To access this thesis, you must be either on the campus of Sarah Lawrence College or have a valid MySLC login and password.
Date of Award
Thesis - Campus Access Only
MA in Women's History
Women’s History Graduate Program
This thesis considers Arab nationalism in a new light by looking at Nazik al-‘Abid’s Nur al- Fayha, a Kurdish woman’s magazine in 1920 Damascus. 1920 was a year of turbulent regime changes in Syria. I examine how al-‘Abid interpreted nationalism, how she argued for suffrage, education, and unveiling, and how she took on an Arab identity. Al-‘Abid ignored her Kurdish roots and instead identified with the Arab cause for the good of the nation. She chose to ignore difference in order to forge bonds between citizens. Despite her arguments, many male nationalists did not assign women’s rights to the same level of importance. Nur al-Fayha ceased publication in July 1920, when Faisal was deposed and the French Mandate took effect. Interpretations of nationalism and what it meant to be Arab continued to develop and evolve in Syria after this point.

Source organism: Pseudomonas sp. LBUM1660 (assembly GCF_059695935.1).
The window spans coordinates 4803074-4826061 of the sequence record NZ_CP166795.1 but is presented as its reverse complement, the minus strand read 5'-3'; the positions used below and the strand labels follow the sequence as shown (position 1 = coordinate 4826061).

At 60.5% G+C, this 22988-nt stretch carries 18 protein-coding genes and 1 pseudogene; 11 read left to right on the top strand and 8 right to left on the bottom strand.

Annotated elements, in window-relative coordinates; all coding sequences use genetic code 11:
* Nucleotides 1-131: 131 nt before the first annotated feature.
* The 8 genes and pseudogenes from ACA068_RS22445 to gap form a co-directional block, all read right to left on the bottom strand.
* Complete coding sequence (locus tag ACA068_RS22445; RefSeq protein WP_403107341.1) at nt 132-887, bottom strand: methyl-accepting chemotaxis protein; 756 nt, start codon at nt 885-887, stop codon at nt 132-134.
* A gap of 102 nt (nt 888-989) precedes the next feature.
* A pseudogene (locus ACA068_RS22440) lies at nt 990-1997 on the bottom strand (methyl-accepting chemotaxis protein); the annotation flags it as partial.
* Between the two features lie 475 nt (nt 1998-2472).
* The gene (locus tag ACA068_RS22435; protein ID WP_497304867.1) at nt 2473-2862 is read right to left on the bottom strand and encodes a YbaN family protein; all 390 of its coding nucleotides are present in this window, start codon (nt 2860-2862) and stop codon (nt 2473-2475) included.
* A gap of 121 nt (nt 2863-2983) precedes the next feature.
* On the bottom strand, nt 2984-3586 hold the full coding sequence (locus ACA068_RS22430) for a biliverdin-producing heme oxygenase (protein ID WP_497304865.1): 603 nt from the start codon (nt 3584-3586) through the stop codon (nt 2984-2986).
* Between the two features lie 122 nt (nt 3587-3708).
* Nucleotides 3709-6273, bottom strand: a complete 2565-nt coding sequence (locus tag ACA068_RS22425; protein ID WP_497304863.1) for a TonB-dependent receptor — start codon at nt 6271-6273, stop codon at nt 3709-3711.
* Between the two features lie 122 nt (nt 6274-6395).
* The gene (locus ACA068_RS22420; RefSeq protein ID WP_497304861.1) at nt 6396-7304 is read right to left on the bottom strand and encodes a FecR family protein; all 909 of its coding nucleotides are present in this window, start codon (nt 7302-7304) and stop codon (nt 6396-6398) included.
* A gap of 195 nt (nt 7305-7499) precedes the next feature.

Cribb, Ceighley, "Nazik al-‘Abid’s Nur al-Fayha: A Kurdish Woman’s Magazine in 1920 Damascus" (2016). Women's History Theses. 14.